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Any object, man-made or natural, that orbits another body.


Condition in which a surface becomes completely covered with craters, such that the addition of new craters does not increase the overall crater density.

Saturn is the sixth planet from the sun. It is second in size only to Jupiter. It is named for the Roman god of agriculture.
HREF="../planets/profile.cfm?Object=Saturn">More on Saturn >>


A line of cliffs produced by faulting or erosion. Also known as rupes.


Irregular line of cliffs (see scarp).

seafloor spreading

The movement of two oceanic plates away from each other, resulting in the construction of a mid-ocean ridge.

semimajor axis

The semimajor axis of an ellipse (e.g. a planetary orbit) is 1/2 the length of the major axis which is a segment of a line passing thru the foci of the ellipse with endpoints on the ellipse itself. The semimajor axis of a planetary orbit is also the average distance from the planet to its primary. The periapsis and apoapsis distances can be calculated from the semimajor axis and the eccentricity by rp = a(1-e) and ra = a(1+e).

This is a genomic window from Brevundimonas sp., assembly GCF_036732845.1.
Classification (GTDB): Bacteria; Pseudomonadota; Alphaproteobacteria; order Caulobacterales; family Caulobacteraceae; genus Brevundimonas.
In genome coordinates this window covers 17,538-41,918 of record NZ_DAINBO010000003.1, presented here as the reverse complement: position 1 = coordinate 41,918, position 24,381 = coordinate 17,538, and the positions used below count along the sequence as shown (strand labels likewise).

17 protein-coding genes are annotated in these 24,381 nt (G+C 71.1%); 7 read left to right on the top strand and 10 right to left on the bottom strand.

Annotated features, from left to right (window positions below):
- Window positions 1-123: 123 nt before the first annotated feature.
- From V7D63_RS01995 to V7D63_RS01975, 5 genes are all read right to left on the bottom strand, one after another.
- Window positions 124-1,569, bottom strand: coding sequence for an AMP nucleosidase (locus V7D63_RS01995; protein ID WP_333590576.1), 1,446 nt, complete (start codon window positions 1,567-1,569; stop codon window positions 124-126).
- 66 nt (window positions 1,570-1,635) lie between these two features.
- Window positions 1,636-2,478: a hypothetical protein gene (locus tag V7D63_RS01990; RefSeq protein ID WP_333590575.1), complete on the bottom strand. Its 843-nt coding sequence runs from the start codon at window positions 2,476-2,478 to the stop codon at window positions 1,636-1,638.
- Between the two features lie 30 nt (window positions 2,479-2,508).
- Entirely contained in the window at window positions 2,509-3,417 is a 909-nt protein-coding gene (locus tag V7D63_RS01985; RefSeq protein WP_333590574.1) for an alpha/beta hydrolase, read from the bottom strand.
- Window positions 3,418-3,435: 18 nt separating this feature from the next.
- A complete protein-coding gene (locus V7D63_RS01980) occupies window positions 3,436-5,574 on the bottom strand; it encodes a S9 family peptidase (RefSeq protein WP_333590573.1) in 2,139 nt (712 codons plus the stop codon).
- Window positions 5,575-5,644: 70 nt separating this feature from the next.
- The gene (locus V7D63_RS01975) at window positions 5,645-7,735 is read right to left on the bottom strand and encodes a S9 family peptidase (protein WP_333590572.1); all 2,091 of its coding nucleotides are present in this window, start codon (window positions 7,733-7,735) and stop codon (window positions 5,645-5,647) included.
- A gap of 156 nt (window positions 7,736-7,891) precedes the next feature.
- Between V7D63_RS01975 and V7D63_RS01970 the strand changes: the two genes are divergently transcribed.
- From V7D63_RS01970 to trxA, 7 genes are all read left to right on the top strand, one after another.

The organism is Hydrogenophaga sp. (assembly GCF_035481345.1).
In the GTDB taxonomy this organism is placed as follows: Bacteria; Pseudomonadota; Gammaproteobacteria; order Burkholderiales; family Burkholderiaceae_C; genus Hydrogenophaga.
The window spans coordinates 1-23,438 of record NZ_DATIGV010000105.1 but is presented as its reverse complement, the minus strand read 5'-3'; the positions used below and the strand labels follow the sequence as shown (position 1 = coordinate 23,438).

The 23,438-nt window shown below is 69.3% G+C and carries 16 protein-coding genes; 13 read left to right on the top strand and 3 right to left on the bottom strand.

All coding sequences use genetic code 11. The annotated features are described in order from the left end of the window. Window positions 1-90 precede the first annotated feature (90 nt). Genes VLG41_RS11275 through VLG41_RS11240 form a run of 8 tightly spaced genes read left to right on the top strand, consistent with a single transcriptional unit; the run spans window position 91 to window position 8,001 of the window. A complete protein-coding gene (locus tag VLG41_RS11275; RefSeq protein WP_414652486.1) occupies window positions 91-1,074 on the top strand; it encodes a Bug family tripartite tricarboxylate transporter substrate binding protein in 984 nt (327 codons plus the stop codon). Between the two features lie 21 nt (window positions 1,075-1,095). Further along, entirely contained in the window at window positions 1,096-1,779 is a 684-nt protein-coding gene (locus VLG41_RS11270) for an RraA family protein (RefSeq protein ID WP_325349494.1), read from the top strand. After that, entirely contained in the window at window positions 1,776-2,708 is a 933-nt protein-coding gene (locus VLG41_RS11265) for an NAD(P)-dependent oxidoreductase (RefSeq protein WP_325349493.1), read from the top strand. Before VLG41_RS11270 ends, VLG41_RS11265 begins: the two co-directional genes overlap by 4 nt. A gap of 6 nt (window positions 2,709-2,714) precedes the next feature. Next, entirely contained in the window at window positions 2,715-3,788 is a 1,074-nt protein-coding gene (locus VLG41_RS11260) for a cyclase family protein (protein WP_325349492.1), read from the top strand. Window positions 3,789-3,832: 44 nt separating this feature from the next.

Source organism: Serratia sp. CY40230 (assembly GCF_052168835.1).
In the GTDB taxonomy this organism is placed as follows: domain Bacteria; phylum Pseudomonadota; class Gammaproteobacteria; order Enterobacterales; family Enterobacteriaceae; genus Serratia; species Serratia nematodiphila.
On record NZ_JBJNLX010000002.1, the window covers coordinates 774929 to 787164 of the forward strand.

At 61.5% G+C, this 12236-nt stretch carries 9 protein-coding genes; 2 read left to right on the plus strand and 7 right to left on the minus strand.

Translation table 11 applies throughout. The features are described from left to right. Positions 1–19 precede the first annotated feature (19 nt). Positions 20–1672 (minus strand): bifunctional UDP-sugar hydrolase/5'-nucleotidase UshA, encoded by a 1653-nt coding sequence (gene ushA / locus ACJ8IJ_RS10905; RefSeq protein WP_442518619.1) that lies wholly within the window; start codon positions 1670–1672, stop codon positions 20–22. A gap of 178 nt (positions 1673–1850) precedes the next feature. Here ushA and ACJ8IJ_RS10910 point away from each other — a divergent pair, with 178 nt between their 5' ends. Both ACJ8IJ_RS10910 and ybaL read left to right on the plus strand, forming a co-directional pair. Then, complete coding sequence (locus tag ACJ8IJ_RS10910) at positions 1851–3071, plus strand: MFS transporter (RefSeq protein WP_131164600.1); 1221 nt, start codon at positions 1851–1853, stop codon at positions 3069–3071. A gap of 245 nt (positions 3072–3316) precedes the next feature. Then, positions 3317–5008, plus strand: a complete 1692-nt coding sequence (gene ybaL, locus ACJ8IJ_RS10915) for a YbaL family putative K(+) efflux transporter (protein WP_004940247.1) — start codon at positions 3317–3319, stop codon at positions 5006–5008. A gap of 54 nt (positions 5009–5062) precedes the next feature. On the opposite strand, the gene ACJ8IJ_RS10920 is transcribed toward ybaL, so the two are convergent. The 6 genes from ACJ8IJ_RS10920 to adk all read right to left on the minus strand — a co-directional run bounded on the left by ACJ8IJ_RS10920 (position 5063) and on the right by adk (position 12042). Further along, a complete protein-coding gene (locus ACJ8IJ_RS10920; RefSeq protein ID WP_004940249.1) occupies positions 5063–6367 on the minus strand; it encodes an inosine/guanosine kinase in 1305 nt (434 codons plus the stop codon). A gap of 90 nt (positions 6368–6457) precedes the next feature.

shepherd satellite

(Also 'shepherd moon') A satellite which constrains the extent of a planetary ring through gravitational forces.

Shoemaker-Levy 9 (S-L9)

The comet that broke up and fell into Jupiter in June 1994.

shooting star

A meteor.


Of, relating to, or concerned with the stars. Sidereal rotation is that measured with respect to the stars rather than with respect to the Sun or the primary of a satellite.

sidereal month

The average period of revolution of the moon around the earth in reference to a fixed star, equal to 27 days, 7 hours, 43 minutes in units of mean solar time.


A compound containing silicon and oxygen (e.g. olivine). A group of minerals constituting about 95% of the Earth's crust, and containing silicon and oxygen combined with one or more other elements.


Literally "bay"; really a small plain.

solar cycle

The approximately 11-year quasi-periodic variation in frequency or number of solar active events.

solar nebula

The cloud of gas and dust that began to collapse about 5 billion years ago to form the solar system.

solar system